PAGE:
When we arrived at 09:10, the queue almost reached the benches. The place was dirty and the garbage bins were overflowing. Only three internal passages were open, and the queue almost didn’t advance at all. Ten minutes later there was a movement forward in the queue and a great number of people came in. But a few minutes later the queue became long again and reached the benches.
On the right there was a separate queue for women, among which there was a group of women who had arrived from Ramallah. At nine thirty there was a movement forward and the women’s queue became half as long as before. The girl soldier at the DCO which we contacted regarding the load, explained that an exercise was taking place and that when it would terminate within a few moments another passage would be opened. At a quarter to ten another passage was indeed opened and the queues became shorter, but a congestion sprang up in the interior passages.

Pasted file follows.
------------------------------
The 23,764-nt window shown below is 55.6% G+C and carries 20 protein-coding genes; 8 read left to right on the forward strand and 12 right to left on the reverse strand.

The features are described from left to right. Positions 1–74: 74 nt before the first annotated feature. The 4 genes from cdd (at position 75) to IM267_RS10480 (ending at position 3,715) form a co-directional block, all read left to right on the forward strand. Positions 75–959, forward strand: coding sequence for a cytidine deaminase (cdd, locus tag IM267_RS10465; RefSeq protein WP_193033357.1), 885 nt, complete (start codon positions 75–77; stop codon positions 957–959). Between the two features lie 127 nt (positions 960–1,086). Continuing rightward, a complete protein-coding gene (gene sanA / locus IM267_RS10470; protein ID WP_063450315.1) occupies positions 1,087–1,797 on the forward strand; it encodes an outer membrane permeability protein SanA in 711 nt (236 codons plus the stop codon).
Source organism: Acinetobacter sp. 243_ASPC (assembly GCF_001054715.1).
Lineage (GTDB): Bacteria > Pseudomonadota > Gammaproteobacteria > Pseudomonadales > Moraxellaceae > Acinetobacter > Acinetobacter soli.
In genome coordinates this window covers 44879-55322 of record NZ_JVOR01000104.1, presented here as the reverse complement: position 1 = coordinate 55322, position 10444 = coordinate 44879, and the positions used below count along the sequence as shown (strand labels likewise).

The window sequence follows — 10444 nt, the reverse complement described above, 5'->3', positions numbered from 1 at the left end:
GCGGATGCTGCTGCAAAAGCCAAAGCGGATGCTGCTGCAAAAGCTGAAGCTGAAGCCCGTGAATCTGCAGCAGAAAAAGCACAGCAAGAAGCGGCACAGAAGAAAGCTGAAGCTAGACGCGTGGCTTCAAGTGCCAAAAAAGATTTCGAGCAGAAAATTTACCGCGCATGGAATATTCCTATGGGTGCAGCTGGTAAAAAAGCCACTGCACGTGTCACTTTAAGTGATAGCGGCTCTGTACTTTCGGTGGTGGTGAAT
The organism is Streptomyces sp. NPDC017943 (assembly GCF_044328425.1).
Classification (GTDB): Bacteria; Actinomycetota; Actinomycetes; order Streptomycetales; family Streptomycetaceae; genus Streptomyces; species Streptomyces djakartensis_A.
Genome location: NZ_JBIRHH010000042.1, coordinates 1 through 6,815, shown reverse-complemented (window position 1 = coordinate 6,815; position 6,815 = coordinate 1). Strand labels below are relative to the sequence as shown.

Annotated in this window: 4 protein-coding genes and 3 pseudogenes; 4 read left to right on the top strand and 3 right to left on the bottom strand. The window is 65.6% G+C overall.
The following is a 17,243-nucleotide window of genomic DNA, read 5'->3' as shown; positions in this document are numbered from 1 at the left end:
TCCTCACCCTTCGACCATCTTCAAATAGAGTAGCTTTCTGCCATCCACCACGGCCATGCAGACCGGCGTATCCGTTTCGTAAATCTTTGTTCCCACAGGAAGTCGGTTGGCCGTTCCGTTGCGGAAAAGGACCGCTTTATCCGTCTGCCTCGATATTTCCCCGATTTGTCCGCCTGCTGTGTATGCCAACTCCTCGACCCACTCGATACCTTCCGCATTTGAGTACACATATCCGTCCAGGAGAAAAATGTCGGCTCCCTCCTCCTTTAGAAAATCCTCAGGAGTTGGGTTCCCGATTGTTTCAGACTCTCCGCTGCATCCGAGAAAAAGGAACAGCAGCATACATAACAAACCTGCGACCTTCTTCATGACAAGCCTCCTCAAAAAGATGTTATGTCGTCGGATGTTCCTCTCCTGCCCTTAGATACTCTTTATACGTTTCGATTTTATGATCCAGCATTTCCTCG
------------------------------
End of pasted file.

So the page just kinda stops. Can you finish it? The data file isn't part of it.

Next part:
A young man who accompanied a woman of about fifty who had much difficulty in walking and was carrying two heavy bags turned to us and asked for our help. We called to the soldier to open the humanitarian gate. Only after long minutes he emerged from the shed. In answer to our request to open the gate the soldier said ”if she came here on foot she can also pass through the regular gate”. She returned to the regular queue (see photo) but luckily within a quarter of an hour the soldier finished his shift and was exchanged by a nicer soldier who asked the woman to wait at the humanitarian gate until he called a policeman to open the gate. During all that time the woman wept from pain and was forced to sit on her parcels. We explained to the soldier that the policeman had to take the woman and help her pass. At 10:15 the policeman arrived and opened the gate for the woman and for a blind old man who arrived at the same time. When we left the place the queues were shorter but still advanced slowly.